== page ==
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Mental Health in the Muslim Community

As I sat down to write this, I found myself at a loss for words. How do I begin to summarise a years-long struggle with my mental health when I am only now able to call it what it is - depression, anxiety, body dysmorphia, and an eating disorder? I knew these words intimately from having spent countless hours reading articles, psychology textbooks, and any other materials I could get my hands on and yet, when it came to translating all the symptoms I felt into medical terms, I’d hesitate. As a teenager seeking help from other teenagers, we all skirted the big words. We’d never say we were depressed, just that we weren’t feeling too good, or we had trouble sleeping. I went for my first psych session at 22, and still found it hard to answer when my psychiatrist asked me if my overarching mood was anxious or depressed. I settled for demotivated.

I had to ask myself, then, why I struggled so much with calling a spade a spade. I knew deep-down that the intrusive thoughts I have aren’t normal. I know the rush of guilt I feel around all things food-related aren’t normal. I certainly know that my visual perception of my body changing all the time was not normal, and yet I couldn’t let myself call it what it was. I blame the environment I grew up in for this blatant denial. I was born and raised in South Asia, in the midst of all its wonders and its terrible outlook on mental health. We only ever heard our elders speak of mental illness with disdain, and embarrassment. If someone in the family was diagnosed with a mental illness, it was a stain on their reputation, a secret one kept hidden away from the knowledge of others. If you were Muslim, they had a few other justifications: a weak Iman. Is it any wonder then, that all of us growing up here found it hard to ever admit, even to ourselves, that something was wrong?

My declining mental health, paired with the way my community treated mental illness as a whole, inevitably led me to questioning my faith. I would often question my intentions around Ramadan, as fasting often felt rewarding to me for entirely non-spiritual reasons. When I’d perform a voluntary fast, I’d wonder if it was truly for spiritual reasons, or if I was just indulging my eating disorder. Wearing the hijab started to feel like yet another way I’d perverted my faith into helping me with my body dysmorphia. I’d feel like a liar and a fraud when I prayed, because I’d been told repeatedly that if you were religious enough, you wouldn’t be depressed. This time, I couldn’t turn to the internet for help. Advice around mental health as a Muslim, and the unique struggles it presents were scarce. Nothing on the struggle to hold onto your faith as I slipped deeper into the extremely isolating world of eating disorders and there was absolutely no one to turn to as I worsened.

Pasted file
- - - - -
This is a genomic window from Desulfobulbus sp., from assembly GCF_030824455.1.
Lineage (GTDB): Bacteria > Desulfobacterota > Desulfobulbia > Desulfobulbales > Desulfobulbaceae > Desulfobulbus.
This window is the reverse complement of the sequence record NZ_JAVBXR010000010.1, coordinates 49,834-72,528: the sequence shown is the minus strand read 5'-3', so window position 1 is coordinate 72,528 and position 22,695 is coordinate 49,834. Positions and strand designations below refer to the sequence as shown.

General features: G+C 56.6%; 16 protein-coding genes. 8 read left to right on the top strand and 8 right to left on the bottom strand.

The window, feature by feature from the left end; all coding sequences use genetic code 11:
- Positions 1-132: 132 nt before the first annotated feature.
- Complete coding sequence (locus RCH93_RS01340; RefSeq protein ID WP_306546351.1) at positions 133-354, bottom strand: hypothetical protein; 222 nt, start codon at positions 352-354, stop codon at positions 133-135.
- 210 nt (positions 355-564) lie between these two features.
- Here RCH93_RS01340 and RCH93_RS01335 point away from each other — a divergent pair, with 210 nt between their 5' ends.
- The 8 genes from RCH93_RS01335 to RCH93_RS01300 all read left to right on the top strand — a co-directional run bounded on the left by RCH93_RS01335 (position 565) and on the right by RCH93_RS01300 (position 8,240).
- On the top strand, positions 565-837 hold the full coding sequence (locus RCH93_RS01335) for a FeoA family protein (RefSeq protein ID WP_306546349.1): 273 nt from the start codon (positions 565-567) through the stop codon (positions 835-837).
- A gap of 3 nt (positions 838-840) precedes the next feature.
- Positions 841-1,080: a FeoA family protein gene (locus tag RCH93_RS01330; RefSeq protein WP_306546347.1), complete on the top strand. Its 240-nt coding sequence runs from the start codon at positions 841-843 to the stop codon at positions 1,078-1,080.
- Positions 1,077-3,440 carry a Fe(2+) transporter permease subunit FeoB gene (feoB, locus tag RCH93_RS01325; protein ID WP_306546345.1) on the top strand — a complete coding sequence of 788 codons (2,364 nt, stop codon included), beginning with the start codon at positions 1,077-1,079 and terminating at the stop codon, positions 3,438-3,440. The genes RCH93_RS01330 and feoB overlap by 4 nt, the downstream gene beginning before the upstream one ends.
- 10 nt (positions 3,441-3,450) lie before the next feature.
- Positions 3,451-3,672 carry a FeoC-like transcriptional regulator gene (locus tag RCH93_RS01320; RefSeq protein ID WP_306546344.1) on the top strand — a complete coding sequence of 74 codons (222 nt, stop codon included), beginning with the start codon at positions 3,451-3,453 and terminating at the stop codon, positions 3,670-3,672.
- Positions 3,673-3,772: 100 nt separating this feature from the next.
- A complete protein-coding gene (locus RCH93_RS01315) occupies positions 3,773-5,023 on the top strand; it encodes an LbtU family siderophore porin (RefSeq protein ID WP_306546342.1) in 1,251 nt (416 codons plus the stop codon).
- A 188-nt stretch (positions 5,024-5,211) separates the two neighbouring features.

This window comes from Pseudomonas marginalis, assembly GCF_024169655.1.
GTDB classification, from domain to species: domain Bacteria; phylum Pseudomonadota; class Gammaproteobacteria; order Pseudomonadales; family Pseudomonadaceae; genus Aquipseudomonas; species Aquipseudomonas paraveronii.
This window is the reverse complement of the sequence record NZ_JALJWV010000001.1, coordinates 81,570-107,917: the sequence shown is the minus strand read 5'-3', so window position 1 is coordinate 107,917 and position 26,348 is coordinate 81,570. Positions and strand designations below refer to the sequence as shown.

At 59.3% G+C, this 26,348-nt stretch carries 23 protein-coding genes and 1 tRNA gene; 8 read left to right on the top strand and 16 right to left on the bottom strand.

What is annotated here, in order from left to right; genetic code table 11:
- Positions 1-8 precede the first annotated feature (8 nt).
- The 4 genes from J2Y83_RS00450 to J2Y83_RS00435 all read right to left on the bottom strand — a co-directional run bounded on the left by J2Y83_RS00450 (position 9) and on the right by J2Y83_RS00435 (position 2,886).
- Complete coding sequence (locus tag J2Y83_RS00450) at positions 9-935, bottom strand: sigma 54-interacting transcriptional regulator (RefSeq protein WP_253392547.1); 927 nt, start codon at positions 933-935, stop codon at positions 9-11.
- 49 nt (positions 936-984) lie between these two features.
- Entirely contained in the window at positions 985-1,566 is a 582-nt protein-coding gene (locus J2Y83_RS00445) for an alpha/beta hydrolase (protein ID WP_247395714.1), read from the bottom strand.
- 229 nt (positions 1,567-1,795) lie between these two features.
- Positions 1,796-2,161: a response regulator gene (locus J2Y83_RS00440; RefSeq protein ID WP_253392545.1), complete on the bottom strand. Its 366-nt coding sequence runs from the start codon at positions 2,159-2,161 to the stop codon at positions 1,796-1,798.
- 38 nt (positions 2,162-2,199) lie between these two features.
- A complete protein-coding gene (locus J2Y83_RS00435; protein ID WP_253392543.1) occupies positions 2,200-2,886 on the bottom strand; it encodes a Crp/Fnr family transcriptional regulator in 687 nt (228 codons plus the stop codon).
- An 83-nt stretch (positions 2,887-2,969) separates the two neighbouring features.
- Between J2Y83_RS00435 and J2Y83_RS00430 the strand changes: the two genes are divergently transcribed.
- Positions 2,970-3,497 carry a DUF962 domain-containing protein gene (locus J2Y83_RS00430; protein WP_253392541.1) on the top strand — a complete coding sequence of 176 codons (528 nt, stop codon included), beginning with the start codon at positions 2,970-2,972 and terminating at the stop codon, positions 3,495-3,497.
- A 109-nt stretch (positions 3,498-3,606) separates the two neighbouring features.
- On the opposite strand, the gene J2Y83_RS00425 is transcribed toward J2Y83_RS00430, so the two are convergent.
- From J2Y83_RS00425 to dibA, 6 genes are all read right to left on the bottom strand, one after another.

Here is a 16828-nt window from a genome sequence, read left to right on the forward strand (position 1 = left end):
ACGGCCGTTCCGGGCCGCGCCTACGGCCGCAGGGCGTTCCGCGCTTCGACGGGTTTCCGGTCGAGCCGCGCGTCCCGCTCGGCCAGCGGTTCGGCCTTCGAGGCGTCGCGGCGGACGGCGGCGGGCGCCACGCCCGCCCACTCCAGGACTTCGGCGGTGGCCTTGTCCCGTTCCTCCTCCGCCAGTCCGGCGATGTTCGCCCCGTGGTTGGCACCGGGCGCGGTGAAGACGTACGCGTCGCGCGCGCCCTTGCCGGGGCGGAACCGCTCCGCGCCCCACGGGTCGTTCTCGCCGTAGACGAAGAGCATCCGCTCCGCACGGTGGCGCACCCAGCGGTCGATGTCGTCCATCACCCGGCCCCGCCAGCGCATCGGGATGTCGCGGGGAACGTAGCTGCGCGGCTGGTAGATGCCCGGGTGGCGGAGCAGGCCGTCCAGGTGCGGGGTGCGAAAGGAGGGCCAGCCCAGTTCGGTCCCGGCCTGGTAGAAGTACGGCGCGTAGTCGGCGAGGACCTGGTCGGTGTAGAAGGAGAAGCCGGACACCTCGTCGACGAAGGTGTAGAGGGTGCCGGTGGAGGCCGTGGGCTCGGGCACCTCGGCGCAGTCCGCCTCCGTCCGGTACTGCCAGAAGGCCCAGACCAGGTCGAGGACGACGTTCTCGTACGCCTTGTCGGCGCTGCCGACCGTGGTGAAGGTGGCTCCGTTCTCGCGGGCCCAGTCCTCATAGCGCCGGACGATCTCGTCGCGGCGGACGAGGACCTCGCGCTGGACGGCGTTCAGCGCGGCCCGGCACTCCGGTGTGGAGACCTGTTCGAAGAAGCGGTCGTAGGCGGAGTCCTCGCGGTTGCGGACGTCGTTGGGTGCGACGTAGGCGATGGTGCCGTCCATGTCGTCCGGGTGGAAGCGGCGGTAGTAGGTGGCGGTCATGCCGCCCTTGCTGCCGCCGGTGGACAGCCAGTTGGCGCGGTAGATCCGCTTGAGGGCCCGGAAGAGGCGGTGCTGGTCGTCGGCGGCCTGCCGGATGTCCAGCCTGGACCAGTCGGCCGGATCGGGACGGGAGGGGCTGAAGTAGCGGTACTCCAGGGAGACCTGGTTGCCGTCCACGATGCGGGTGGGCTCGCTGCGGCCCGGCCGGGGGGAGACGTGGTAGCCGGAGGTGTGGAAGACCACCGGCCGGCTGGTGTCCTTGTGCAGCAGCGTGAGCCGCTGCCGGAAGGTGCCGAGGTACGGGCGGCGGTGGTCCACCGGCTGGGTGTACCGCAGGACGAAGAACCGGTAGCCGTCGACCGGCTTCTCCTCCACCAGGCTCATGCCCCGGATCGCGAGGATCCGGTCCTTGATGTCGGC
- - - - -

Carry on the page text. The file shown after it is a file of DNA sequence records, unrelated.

Seven years into my struggle, I finally found some hope. I learnt that the first psychiatric care centres originated in Arabia under Islamic rule. It made me realise how our cultures have perverted so much of our faith. The old scholars had a greater understanding of mental health then than we currently do: simply put, you cannot treat it as an isolated entity, removed from the patient’s internal and external environments. Today, we’re told to pray and have greater Tawakkul, while we conveniently ignore the circumstances that create and sustain our declining mental health. I’m not denying the importance of faith in holistic healing as practicing Muslims. However, there is a balance we need to rediscover in dealing with and treating mental illnesses within our communities. Our mental struggles are valid, and so is our faith. One does not negate the other, and seeking to improve your mental well-being is as much an act of faith as anything else you can do, despite what our communities may have led us to believe.

Written by Ziqra Zarook